The American Psychiatric Association distinguishes Mental Disorders in Axis I and Axis II disorders: Axis II includes personality (and developmental) disorders, and all others are in Axis I [3].
Broadly speaking, hoarders typically show Axis I and Axis II personality disorders, whereas animal hoarders exhibit only the second [14]. Object and animal hoarders share deviant personalities, difficulties with relationships, social dysfunction, and reclusiveness—indeed they typically live alone. Remarkable differences between the two dysfunctions include the early onset of object hoarding, usually happening in childhood or early adolescence, whereas animal hoarding usually occurs in adulthood [14]. Case reports indicate that between 31% and 100% of individuals hoarding animals also hoard inanimate possessions [15]. Additionally, object and animal hoarders appear to differ in the hygienic conditions of their house. In fact, a minority of object hoarders’ houses have poor hygienic conditions, while animal hoarders’ houses, in almost 100% of cases, present critical hygienic–sanitary conditions, frequently characterized by the presence of feces, urine, and even the carcasses of dead animals [11].

1.3. Animal Hoarding: A Social Dysfunction

Animal hoarding is a worldwide phenomenon with a multifactorial nature, which includes social and psycho-pathological issues. These concern mental health problems, animal welfare, and public safety. Therefore, the involvement of mental health and social services, public health and sanitation services, emergency services, animal law enforcement, and veterinary services, which are responsible for the protection of animal welfare, are needed. The costs associated with hoarding cases are often unknown and rather underestimated [9]. Data regarding the efficacy of intervention strategies to reduce this phenomenon are very few [16,17]. The reported recurrence rates are very high, indicating that the current intervention strategies are inefficient [9,18]. The study of this phenomenon with a scientific and methodical approach, which considers the patient follow–up, could be useful for the treatment of this disease. It should also consider prevention, the optimal management of cases, and the health and psycho-social monitoring of the subjects involved. A systematic approach should aim at reducing the costs, but also at safeguarding animal and human welfare, and preventing recurrence. Several cases of animal hoarding that have been described in the USA, Australia, Brazil, Canada, and Spain [18,19,20,21] highlighted the social, legal and bioethical aspects, and considered this psychiatric pathology as an underestimated emerging phenomenon.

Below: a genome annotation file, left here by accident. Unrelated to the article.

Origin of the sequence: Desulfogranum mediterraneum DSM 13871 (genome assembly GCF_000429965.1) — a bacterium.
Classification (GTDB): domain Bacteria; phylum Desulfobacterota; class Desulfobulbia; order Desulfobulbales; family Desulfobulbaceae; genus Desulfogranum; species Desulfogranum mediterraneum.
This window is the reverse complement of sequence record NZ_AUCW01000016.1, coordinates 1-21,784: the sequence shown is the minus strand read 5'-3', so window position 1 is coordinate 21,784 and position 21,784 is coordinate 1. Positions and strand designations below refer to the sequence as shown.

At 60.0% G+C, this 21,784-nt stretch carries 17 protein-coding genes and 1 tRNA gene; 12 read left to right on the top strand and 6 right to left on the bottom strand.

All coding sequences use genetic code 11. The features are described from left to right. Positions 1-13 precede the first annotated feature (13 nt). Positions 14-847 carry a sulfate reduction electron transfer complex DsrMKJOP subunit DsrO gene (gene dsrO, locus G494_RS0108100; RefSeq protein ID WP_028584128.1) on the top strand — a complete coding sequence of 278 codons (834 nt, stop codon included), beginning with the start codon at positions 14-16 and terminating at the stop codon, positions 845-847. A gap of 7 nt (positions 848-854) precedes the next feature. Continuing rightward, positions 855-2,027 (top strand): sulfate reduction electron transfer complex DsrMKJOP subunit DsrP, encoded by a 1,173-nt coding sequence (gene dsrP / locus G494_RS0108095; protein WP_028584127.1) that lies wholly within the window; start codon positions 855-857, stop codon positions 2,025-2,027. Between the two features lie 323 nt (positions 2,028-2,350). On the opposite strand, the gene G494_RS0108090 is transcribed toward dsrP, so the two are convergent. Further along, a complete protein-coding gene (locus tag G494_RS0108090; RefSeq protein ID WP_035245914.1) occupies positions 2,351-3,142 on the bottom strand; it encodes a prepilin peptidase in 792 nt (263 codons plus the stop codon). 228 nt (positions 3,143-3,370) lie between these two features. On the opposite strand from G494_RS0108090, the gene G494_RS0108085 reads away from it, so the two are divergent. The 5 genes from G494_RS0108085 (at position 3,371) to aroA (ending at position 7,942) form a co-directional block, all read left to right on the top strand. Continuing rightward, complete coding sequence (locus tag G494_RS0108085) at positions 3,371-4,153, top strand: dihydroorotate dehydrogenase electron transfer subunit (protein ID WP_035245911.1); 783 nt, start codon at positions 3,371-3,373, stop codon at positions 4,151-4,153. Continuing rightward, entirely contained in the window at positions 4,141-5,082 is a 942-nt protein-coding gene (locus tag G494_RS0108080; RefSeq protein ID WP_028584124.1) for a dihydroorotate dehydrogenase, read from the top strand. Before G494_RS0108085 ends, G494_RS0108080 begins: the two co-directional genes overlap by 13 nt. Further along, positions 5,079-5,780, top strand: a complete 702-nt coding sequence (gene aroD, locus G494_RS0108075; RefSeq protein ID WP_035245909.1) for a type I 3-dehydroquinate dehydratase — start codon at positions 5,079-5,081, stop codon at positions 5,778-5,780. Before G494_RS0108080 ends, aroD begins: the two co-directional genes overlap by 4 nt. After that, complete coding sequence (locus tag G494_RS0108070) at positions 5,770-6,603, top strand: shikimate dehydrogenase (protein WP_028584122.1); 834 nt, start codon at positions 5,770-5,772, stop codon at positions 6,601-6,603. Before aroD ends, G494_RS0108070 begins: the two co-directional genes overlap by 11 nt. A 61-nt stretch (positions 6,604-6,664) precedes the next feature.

2. An Italian Case Study

Here, we present the case of a woman living in the Lazio region (Italy), who has suffered from the animal hording disorder since 2005. We will refer to her as Mrs. P for the protection of her privacy as sensitive data.
The case legally emerged after a complaint lodged by the Animal Protection Volunteers Association to the legal authorities. They reported that Mrs. P’s neighbors complained about continuous barking and unpleasant odors coming from Mrs. P’s house. The judicial procedures from 2005 until December 2019 are reported below, together with the clinical and behavioral aspects of the animals hoarded. In the judicial procedure, the Animal Protection Volunteers Association brought civil action.

2.1. Judicial Procedure

Since November 2005, Mrs. P has been accused of several crimes: the incompatible possession of animals, for having detained numerous dogs in conditions that are incompatible with their nature; animal abuse (Article 544-ter of the Italian Criminal Code); the abandonment of animals (Article 727 of the Italian Criminal Code)—in Italy, the abandonment of animals is related to people who abandon animals but also who keep animals in living conditions that are incompatible with their nature; violation of seals (Article 349 of the Italian Criminal Code); failure to comply with the order to move the animals from her house (Article 650 of the Italian Criminal Code); threats addressed to a public official (veterinarian) (Article 336 Italian of the Criminal Code). Some of the judicial proceedings were sentenced, others are close to the definition of the first degree, therefore, to date, the judicial proceedings are not concluded. All the precautionary measures issued were validated by the investigating judge and confirmed by the Review Court.
Mrs. P was definitively sentenced twice (in 2008 and 2018) for the crimes referred to animal abuse, in addition to other related crimes (articles 349, 646, and 648 of Italian Criminal Code).